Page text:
Google is locking Spanish publishers out of its popular Google News service in response to a new Spanish law that imposes fees for linking to the headlines and news stories on other websites.
Besides closing Google News in Spain, Google Inc. also is blocking reports from Spanish publishers in the more than other 70 other international editions packaged by Google News. Google News’ exile of Spanish publishers begins Dec. 16, a couple weeks before the start of a Spanish intellectual-property law requiring news publishers to be paid for their content, even if they are willing to give it away.
That means people in Latin America, where Spanish news organizations have sought to boost their digital audiences, won’t see news from Spain via Google News. Also set to disappear are reports in English from Spanish publishers like Madrid’s leading El Pais newspaper.
The lost access to Google News will likely make it more difficult for people to keep afloat on what it is happening in Spain. Spanish publishers also may lose a valuable source of traffic to their websites. Google says its main search engine and other services generate more than 10 billion monthly clicks that send Web surfers to other news sites throughout the world. Google News accounts for about 10 percent, or 1 billion clicks, of that worldwide volume.
Spain’s new law is designed to create a new source of revenue for the country’s publishers, who, like most of their peers around the world, have been hard hit as more readers and advertisers have abandoned printed editions for digital alternatives during the past decade.
The shift has hurt news publishers because digital ads aren’t nearly as lucrative as print ads. But the linking fees could now backfire if the lost access to Google News diminishes the traffic to Spanish news publishers, making it even more difficult for them to sell digital ads.
Even though Google News doesn’t display ads, it still helps Google make more money by deepening people’s loyalty to its products. The ads that Google distributes through its other services and other websites, including those run by news publishers, account for most of the company’s projected revenue of $66 billion this year.
In the late hours of Tuesday night, the Pirate Bay abruptly disappeared from the Internet, the result of a surprise raid on the site’s servers by Swedish police in Stockholm.
But forget the big-picture questions of Internet freedom or intellectual property. The real problem, for millions of Internet-users, is how am I going to watch TV?
The Pirate Bay is as much an idea and an orientation to entertainment media as it is/was a torrent-tracking site. Sure, the Pirate Bay technically indexed torrents, a peer-to-peer file format popular for sharing movies, music and other oversized files. But since its launch in 2003, the world’s “most notorious file-sharing site” has done something a bit more significant, and a bit more permanent, too: It’s made digital piracy a casual, inarguable part of the mainstream.
During just one month in 2013, more than 340 million people tried to download illegal content, an industry report claimed. In North America, Europe and Asia — the regions where most infringement comes from — that averages out to one in four Internet users.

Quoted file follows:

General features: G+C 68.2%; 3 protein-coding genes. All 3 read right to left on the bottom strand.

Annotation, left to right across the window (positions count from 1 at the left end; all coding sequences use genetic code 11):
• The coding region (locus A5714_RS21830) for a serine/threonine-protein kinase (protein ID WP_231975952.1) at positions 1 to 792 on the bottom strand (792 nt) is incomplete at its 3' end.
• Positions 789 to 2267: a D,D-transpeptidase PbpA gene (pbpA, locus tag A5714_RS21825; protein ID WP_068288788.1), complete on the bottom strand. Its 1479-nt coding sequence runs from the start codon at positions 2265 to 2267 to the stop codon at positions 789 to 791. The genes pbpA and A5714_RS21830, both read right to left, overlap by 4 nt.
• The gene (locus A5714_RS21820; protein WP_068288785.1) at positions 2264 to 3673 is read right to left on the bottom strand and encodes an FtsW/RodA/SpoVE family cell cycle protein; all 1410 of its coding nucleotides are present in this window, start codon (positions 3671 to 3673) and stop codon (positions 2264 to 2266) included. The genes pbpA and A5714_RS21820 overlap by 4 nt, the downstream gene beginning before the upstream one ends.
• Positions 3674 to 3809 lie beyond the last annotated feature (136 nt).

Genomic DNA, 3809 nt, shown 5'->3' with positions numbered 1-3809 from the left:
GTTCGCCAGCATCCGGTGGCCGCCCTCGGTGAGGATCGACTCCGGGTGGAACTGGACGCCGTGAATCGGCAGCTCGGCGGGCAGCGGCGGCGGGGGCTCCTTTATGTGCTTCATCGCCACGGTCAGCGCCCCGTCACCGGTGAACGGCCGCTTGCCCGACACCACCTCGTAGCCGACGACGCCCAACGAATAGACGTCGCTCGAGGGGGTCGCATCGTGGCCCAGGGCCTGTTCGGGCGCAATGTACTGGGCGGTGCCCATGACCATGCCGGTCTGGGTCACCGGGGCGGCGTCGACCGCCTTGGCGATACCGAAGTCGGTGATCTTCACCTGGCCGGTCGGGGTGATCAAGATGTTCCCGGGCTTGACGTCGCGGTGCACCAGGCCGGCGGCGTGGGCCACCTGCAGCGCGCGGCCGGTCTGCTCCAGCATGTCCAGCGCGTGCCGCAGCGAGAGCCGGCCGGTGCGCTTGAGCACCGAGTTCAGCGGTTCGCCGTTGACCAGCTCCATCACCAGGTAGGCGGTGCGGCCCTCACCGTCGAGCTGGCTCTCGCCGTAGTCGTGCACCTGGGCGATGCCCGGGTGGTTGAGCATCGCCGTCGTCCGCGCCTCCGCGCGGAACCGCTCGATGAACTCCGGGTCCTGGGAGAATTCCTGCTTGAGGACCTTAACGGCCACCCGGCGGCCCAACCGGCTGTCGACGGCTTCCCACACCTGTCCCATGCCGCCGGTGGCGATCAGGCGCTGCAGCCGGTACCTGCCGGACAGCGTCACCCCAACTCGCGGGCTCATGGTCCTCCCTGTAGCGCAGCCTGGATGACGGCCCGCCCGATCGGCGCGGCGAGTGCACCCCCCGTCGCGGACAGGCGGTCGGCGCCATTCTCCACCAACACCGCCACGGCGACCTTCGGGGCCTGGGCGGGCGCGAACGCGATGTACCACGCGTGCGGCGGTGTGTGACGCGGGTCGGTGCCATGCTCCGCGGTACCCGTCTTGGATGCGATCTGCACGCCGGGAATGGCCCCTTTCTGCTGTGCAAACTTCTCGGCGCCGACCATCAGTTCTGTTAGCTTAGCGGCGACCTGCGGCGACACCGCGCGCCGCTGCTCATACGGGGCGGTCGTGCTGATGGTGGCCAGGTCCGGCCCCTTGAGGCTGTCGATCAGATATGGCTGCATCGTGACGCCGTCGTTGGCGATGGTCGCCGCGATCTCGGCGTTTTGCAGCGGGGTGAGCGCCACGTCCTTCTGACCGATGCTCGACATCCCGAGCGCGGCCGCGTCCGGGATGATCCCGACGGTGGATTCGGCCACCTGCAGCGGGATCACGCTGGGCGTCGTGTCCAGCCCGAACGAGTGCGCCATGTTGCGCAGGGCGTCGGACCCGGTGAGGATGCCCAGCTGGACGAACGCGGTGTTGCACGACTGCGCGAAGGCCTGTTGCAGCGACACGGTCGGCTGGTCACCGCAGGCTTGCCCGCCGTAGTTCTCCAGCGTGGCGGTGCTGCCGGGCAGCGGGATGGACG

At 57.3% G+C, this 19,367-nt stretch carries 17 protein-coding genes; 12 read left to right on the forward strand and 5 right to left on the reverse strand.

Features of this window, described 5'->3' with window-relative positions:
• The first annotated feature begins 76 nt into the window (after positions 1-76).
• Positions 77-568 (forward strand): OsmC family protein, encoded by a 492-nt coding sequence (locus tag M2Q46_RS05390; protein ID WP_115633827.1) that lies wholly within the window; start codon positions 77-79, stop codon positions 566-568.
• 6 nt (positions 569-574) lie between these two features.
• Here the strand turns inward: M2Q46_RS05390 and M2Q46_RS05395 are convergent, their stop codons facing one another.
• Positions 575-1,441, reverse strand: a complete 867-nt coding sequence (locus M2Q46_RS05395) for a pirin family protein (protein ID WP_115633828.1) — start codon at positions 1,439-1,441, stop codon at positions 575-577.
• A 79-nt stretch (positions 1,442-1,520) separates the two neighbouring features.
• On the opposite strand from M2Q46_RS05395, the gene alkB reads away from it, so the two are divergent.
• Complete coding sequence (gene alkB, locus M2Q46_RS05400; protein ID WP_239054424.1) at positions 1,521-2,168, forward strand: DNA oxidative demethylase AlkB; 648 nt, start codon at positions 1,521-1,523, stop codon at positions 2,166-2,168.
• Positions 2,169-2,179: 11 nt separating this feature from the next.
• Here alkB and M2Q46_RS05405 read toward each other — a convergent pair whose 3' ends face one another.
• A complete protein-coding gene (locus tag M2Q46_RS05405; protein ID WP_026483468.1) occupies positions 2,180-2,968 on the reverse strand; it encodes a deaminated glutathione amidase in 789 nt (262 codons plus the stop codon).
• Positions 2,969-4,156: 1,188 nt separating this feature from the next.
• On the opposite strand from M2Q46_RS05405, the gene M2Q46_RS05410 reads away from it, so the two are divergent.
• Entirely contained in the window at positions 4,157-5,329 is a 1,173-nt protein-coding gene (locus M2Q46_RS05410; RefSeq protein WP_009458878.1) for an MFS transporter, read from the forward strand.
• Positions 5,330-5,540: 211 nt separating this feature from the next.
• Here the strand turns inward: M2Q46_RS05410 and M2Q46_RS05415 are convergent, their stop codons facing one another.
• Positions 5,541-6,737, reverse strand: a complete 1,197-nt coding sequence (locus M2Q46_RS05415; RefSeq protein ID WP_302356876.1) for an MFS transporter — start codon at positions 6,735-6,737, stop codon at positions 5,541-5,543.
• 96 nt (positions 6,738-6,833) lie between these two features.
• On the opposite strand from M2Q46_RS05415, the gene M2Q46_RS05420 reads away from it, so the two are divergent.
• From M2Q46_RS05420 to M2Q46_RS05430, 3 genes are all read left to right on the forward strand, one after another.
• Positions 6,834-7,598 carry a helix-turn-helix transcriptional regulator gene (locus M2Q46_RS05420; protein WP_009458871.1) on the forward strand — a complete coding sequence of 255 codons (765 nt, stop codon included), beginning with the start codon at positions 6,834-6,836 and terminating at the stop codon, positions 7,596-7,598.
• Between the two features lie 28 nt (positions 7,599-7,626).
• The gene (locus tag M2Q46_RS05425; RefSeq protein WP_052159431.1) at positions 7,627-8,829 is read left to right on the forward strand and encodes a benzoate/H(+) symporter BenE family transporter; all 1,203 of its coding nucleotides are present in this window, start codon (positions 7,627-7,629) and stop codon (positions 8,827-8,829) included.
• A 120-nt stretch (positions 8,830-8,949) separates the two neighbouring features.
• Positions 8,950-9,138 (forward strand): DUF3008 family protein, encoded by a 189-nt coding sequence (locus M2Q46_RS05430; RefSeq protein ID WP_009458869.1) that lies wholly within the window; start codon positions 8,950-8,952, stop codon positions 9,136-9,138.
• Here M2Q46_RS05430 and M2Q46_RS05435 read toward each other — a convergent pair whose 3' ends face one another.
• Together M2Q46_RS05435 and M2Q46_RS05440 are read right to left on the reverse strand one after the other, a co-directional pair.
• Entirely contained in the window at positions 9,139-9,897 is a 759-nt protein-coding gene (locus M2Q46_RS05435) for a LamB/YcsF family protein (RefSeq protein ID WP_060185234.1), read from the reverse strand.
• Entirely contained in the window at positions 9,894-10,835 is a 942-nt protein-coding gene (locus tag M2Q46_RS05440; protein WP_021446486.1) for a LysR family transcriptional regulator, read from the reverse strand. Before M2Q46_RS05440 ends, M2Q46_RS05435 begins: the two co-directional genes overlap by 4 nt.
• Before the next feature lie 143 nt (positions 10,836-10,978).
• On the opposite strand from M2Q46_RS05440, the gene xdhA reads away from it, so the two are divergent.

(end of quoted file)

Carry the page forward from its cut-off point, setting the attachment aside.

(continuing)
It wasn’t always this way, of course. Before the birth of the torrent protocol in the earlier parts of this century, sharing big files, like TV shows or movies was virtually impossible. But even then, an American guy named Bram Cohen invented, essentially, a new way for computers to communicate data and named it BitTorrent. Less than two years later, in November 2003, just as BitTorrent was starting to gain steam, a little-known group of Swedish activists launched a site to help people find and access these shared BitTorrent files.
Pirate Bay wasn’t the first torrenting site, by any means — but it quickly became the largest, and the one that stuck around. (It’s no coincidence that the popularity of the phrase “torrent download” grew, in lockstep, with the profile of Pirate Bay.) It helped, probably, that Pirate Bay was initially operated by Piratbyran, a sort of pro-piracy think tank, which lobbied extensively against intellectual property law and wanted to popularize torrenting for “moral and political” reasons. In other words, they had the courage of conviction on their side.
Even when The Pirate Bay split off from Piratbyran shortly after its founding, administrators for the site remained involved with the group, circulating petitions, hosting rallies and publishing on “the practical, moral and philosophical issues of file sharing.” And even when law enforcement and industry groups began going after the Pirate Bay — the site was first raided in 2006, and its founders arrested and charged with aiding copyright infringement three years later — the site stayed online, moving frequently to new domains and changing to a more secure, cloud-based infrastructure in 2012.
And yet, despite all these threats, torrenting — on Pirate Bay, the largest torrenting portal, and off it — has only become more popular and more entrenched. Between 2011 and 2013, for instance, unique users on torrenting sites jumped 23.6 percent. There are now tens of millions of people accustomed to getting their “Game of Thrones” and “Breaking Bad” and “Walking Dead” illegally, online. In fact, more people watch “Game of Thrones” by torrent than watch it on HBO — a figure that, more than any other, should hammer in how well-entrenched this whole digital-piracy thing is.